Death Valley Warmed Over

Time spent in California's Death Valley can be a life-enhancing experience.

Heading out the door? Read this article on the new Outside+ app available now on iOS devices for members! Download the app.

Never mind the park’s name, the desolate surroundings, or the fact that it holds the record for the continent’s hottest temperature (134°F on June 10, 1913). Just filing a backcountry permit at Death Valley’s Furnace Creek headquarters can be its own mildly intimidating rite of passage.

“I’m not sure where [the permits] are,” the ranger at the desk confessed. “Uh, there haven’t been too many people needing them. Most folks here stay pretty close to their cars.”

But persistence paid off, and I soon learned this truth: Head into the park with a reliable vehicle, good maps, plenty of water, and lots of respect for the forbidding Mojave Desert, and you’ll experience a wild landscape most visitors don’t get to see. Death Valley includes more than 3 million acres of lonely mountain ranges, salt flats, sand dunes, desiccated lakebeds, and ancient canyons autographed with the odd petroglyph. It contains the lowest spot in the Western Hemisphere, a snowy peak topping 11,000 feet, and boundless desert hiking possibilities—temperature permitting.

A hike to put at the top of your list is the Cottonwood-Marble Canyon Loop in the Panamint Range, near Stovepipe Wells. Don’t go anywhere near this 26-mile, three-canyon route after April or before October, when temperatures are dangerously high. But in winter, you’ll have your own vast, temperate planet. Crumbling brown peaks, jagged chasms, and sheer cliffsides spiked with horizontal-growing cacti accompany you through this utterly deserted, natural trail.

Most of the route is easy to follow, but I had to get out the topos to cross from Cottonwood to Marble Canyon via Deadhorse Canyon. Highlights of the journey include the narrow slots of Marble Canyon, the wildflower- and tree-lined springs of Cottonwood Creek (where you can refill water stores and spot bighorn sheep), and the sepia-tone landscape fading to a silent black under blinding stars.

Death Valley’s biggest commodity remains its immeasurable silence and stillness. Just knowing there’s a place in the world this huge, quiet, and uninhabited is a life-affirming experience.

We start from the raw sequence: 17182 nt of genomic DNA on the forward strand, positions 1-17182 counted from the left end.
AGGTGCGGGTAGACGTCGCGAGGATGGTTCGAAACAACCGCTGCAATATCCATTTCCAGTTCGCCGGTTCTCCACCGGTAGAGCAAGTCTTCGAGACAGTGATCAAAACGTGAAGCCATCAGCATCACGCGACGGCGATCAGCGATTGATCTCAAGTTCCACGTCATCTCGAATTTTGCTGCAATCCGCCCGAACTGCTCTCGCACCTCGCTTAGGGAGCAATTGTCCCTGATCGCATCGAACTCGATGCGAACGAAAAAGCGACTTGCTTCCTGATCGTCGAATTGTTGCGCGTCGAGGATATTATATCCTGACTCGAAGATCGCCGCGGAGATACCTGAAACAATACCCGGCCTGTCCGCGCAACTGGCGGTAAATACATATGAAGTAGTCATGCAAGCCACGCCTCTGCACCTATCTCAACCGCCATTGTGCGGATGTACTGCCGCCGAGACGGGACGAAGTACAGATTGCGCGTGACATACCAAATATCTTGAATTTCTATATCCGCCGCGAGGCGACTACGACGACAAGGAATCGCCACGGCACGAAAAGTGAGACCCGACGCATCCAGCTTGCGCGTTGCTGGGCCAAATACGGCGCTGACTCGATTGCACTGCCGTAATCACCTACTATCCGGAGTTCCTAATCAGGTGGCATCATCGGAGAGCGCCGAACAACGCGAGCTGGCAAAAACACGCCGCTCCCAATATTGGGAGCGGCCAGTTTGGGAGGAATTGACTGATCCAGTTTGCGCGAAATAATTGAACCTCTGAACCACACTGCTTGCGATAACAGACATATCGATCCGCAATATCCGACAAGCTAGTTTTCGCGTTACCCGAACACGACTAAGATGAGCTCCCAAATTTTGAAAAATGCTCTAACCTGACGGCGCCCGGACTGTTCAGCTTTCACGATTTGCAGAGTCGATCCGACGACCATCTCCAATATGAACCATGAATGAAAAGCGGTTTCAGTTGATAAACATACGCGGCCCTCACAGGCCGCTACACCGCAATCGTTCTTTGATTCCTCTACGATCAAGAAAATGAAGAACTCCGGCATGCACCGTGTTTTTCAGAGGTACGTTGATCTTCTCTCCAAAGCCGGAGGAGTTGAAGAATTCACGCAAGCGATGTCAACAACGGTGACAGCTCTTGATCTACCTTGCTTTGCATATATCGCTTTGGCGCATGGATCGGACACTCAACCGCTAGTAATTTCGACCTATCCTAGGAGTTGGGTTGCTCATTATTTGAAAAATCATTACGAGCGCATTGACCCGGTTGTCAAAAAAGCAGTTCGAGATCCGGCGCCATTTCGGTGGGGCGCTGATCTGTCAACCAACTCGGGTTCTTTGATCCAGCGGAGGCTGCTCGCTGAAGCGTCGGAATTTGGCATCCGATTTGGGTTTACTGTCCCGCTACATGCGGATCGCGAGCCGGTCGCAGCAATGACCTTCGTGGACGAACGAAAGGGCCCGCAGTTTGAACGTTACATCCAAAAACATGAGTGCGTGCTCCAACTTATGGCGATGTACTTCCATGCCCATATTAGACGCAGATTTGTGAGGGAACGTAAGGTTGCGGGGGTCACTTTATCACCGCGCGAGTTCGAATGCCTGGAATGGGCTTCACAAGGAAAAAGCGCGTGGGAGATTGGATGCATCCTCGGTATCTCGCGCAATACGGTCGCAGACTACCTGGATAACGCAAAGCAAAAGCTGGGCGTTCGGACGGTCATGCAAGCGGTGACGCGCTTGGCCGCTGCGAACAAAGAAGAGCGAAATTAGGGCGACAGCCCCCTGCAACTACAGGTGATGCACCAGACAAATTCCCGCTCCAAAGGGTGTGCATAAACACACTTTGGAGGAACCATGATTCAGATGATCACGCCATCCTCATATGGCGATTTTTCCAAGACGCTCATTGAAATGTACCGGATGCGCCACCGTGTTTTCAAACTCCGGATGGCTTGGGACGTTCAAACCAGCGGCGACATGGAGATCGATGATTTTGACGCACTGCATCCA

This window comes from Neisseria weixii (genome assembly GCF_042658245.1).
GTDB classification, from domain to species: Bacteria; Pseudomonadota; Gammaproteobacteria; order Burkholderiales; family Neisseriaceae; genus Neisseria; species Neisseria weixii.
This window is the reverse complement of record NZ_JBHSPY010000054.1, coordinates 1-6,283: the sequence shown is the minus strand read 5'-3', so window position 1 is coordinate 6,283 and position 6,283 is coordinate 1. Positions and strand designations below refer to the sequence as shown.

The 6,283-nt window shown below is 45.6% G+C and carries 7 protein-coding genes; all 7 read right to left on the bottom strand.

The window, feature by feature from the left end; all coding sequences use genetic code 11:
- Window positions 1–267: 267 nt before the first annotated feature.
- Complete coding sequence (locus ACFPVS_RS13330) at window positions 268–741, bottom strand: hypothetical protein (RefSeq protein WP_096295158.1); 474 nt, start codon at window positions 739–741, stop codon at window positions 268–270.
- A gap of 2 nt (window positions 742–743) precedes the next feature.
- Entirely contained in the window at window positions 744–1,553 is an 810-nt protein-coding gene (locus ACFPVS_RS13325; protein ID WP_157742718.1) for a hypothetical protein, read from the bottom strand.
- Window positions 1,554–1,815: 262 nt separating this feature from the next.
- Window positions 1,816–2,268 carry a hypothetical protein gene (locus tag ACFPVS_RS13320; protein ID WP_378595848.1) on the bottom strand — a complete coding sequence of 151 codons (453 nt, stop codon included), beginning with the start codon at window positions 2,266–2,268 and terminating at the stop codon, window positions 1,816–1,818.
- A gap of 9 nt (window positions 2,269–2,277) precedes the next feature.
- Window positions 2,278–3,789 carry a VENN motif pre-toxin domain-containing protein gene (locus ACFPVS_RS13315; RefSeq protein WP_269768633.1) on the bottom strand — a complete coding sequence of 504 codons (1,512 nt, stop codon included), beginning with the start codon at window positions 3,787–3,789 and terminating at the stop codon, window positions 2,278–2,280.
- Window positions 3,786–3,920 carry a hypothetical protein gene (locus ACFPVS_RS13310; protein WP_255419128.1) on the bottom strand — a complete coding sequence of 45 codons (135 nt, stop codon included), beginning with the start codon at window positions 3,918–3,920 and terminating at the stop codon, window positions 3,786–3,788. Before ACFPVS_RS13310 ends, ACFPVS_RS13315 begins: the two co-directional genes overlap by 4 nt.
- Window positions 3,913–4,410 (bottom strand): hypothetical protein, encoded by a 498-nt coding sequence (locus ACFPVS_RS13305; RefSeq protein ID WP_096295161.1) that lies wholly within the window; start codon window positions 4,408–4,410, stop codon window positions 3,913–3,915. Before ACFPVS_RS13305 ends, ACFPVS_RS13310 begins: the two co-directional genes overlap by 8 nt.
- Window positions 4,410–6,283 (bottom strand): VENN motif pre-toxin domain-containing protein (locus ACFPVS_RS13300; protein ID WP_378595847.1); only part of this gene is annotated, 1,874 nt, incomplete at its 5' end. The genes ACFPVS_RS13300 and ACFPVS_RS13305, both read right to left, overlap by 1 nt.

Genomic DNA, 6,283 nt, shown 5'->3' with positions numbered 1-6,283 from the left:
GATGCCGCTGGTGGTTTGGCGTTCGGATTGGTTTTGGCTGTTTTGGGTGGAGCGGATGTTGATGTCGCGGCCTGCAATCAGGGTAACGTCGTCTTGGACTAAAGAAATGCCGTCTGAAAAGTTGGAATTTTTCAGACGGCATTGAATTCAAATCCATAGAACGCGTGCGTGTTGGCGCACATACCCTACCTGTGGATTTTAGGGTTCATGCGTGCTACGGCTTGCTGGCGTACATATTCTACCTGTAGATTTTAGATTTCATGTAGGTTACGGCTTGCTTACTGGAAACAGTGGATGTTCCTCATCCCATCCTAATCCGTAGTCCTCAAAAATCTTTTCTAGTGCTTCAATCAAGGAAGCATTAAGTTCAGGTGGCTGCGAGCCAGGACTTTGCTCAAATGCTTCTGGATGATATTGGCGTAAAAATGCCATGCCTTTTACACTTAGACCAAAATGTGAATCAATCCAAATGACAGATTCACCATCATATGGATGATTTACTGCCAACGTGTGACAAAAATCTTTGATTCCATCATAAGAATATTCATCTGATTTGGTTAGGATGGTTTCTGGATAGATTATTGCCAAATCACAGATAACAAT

Expedition Planner: Death Valley National Park, CA

DRIVE TIME: Death Valley is in eastern California, about 5 hours (280 miles) northeast of Los Angeles and 2 hours (125 miles) west of Las Vegas.

THE WAY: From Las Vegas, take US 95 north for 90 miles to Lathrop Wells, and head south on

NV 373/CA 127 for 25 miles to the park junction at CA 190. In southern California, take US 15 north to Baker and drive north on CA 127. Proceed 80 miles to CA 190 and head west to the Furnace Creek Visitor Center. Continue 24 miles on CA 190 to the Stovepipe Wells ranger station and the 12-mile access road to the Marble Canyon trailhead (four-wheel-drive required for access road).

TRAILS: The park’s few maintained trails are mostly designed for short dayhikes. Longer treks, like the Cottonwood-Marble Canyon Loop, combine cross-country hiking with unmarked use trails and four-wheel-drive roads. If you aren’t confident about your navigational skills, do an out-and-back hike up Cottonwood Canyon (where water is available).

DAYHIKE: For the best 1-day adventure, hike up Marble Canyon’s narrow ravine and turn around at Deadhorse Canyon (10 miles round-trip). Bring your own drinking water.

ELEVATION: Badwater Basin is the lowest point in the park (and Western Hemisphere) at 282 feet below sea level. Telescope Peak’s 11,049-foot summit is the high point.

CAN’T MISS: Stargazing in an empty Marble Canyon amphitheater.

CROWD CONTROL: Most visitors don’t stray far from the park roads, leaving miles of expansive desert backcountry empty.

GUIDES:The Explorer’s Guide to Death Valley, by T. Scott Bryan (University Press of Colorado, 720-406-8849;; $22.50). USGS topos East of Sand Flat, Cottonwood Canyon, and Harris Hill.

WALK SOFTLY: The desert is vulnerable and the trails are few. Reduce impact by avoiding fragile soil crusts, vegetation, and animal burrows. Consider traveling only in small groups.

CONTACT: Death Valley National Park, (760) 786-2331;

Trending on Backpacker